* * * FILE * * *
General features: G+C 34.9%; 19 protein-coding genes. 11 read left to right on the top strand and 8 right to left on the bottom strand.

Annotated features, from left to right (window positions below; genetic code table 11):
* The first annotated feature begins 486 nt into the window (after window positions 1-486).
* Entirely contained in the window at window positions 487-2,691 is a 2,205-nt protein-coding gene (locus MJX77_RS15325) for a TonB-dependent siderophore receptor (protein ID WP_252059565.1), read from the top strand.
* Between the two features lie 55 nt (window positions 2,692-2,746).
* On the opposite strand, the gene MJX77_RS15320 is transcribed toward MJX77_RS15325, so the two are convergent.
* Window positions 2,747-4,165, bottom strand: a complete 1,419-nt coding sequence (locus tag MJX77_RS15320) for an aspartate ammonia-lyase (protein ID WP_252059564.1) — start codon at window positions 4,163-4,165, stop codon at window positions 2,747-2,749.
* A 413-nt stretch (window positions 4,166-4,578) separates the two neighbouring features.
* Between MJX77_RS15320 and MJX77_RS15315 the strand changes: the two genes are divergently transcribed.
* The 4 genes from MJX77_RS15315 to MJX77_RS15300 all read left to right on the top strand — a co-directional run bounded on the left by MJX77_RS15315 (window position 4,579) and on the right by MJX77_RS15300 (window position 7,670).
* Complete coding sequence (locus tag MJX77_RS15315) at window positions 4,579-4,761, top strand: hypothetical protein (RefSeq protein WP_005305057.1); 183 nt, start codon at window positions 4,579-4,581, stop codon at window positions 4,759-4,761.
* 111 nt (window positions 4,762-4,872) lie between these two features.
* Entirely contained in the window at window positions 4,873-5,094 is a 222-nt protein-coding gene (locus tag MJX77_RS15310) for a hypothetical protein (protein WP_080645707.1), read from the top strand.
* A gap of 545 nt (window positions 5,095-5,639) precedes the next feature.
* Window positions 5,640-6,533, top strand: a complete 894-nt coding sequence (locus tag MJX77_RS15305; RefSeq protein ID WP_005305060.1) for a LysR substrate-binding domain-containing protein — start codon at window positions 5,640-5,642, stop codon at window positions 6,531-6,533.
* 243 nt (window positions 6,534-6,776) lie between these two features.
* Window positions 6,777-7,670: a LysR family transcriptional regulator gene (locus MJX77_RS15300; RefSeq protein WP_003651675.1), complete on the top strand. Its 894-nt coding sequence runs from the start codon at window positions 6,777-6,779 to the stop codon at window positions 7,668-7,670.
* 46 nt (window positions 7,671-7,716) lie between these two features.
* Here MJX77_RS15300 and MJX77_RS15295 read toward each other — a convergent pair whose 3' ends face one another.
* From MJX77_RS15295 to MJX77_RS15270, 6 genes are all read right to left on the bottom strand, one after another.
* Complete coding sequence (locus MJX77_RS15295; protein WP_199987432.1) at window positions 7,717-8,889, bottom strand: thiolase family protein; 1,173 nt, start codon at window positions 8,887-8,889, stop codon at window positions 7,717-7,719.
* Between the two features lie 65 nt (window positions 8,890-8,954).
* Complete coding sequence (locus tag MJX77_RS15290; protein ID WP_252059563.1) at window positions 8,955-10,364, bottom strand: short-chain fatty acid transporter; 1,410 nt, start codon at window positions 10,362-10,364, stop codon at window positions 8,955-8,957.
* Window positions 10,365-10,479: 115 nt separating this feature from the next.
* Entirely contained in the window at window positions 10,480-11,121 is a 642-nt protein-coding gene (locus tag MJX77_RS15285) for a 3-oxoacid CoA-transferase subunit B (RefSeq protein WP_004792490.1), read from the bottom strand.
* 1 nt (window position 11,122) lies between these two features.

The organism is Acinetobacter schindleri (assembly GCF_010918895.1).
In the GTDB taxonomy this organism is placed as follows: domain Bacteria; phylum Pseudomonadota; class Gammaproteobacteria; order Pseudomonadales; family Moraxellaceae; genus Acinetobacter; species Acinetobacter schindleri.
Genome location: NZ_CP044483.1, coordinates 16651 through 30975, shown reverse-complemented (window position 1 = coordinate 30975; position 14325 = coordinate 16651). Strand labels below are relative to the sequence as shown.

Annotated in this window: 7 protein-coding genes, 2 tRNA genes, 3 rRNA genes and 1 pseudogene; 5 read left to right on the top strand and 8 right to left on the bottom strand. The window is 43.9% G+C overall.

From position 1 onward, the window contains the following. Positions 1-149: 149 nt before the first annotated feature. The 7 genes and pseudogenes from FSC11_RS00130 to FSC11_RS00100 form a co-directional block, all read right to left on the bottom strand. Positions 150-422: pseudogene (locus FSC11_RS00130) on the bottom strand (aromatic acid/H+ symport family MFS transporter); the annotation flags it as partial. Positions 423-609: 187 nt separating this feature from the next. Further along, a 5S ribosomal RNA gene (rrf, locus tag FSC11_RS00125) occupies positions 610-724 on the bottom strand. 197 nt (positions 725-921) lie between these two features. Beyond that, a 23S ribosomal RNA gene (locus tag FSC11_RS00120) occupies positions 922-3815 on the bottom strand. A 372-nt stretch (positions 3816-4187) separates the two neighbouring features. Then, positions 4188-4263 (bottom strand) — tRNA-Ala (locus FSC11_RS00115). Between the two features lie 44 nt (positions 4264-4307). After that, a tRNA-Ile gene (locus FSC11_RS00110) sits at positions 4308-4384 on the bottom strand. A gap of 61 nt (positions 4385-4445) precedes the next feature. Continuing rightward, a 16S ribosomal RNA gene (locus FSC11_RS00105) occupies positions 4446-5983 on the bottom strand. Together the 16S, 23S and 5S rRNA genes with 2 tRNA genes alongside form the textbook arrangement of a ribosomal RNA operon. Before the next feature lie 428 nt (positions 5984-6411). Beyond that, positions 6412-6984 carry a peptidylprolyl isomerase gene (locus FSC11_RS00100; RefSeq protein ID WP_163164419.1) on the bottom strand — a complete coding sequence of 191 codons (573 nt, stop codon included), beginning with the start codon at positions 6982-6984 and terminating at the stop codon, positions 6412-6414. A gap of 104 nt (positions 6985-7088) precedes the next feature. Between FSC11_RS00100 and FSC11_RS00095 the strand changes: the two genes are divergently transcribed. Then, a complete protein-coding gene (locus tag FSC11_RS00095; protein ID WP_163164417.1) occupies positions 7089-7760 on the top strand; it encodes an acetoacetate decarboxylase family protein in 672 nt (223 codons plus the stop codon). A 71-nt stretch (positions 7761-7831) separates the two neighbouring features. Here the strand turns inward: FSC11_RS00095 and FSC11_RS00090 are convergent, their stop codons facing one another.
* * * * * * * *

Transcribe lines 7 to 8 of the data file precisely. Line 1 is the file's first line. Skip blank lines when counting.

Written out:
* Window positions 2,747-4,165, bottom strand: a complete 1,419-nt coding sequence (locus tag MJX77_RS15320) for an aspartate ammonia-lyase (protein ID WP_252059564.1) — start codon at window positions 4,163-4,165, stop codon at window positions 2,747-2,749.
* A 413-nt stretch (window positions 4,166-4,578) separates the two neighbouring features.